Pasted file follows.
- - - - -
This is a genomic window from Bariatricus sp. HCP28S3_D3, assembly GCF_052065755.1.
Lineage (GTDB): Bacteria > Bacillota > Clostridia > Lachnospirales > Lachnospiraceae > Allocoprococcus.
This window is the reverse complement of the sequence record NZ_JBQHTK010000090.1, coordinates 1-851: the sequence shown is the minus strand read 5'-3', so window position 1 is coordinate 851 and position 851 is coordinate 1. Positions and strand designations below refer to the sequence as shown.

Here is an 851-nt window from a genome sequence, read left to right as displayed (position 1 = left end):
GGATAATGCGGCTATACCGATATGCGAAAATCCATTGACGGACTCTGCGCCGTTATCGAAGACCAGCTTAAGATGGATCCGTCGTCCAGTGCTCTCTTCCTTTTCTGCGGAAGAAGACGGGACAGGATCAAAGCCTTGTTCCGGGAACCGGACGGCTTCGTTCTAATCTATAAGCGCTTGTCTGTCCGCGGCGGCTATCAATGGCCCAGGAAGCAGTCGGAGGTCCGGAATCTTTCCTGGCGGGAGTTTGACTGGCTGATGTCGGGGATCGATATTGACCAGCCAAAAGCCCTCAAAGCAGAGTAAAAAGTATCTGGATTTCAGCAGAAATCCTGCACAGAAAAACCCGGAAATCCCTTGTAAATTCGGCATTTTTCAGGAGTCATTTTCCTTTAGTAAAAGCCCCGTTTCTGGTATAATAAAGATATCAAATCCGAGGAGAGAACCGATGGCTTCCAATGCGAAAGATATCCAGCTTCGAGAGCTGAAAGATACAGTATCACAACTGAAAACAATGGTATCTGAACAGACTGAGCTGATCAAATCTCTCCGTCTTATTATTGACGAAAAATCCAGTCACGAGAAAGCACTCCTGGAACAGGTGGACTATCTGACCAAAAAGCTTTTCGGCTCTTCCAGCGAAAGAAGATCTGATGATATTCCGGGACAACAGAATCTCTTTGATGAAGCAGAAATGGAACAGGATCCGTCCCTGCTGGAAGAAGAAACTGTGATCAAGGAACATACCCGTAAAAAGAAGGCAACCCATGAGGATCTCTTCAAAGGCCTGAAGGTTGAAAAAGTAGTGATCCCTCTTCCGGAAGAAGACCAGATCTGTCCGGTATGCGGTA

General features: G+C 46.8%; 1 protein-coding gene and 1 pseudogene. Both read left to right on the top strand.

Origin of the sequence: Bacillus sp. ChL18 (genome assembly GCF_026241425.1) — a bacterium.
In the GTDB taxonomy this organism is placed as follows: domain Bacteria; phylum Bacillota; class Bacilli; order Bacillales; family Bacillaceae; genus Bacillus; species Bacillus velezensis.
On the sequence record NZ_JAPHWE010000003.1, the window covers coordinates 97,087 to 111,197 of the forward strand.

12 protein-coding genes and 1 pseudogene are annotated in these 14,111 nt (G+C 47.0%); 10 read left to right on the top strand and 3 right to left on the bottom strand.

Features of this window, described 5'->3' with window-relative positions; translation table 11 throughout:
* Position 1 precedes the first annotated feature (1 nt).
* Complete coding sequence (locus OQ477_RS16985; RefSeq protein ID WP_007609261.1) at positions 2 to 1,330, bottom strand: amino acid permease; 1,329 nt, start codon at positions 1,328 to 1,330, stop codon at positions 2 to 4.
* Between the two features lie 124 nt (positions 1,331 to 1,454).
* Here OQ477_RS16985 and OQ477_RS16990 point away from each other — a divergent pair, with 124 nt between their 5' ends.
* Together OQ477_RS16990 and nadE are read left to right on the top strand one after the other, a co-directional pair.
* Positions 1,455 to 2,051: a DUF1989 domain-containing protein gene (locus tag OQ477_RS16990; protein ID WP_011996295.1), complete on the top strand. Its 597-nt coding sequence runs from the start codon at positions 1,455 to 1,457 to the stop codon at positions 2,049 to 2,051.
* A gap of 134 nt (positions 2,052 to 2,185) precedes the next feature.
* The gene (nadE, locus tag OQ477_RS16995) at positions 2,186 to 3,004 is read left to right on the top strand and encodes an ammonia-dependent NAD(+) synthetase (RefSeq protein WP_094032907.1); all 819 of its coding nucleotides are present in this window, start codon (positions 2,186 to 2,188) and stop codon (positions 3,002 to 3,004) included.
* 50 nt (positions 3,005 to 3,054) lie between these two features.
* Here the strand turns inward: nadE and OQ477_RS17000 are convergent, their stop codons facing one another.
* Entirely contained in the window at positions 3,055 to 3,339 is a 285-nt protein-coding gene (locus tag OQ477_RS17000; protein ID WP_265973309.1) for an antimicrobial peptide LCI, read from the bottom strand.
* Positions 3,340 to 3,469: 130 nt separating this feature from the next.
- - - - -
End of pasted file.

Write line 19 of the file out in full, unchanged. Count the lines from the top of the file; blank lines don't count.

* The gene (nadE, locus tag OQ477_RS16995) at positions 2,186 to 3,004 is read left to right on the top strand and encodes an ammonia-dependent NAD(+) synthetase (RefSeq protein WP_094032907.1); all 819 of its coding nucleotides are present in this window, start codon (positions 2,186 to 2,188) and stop codon (positions 3,002 to 3,004) included.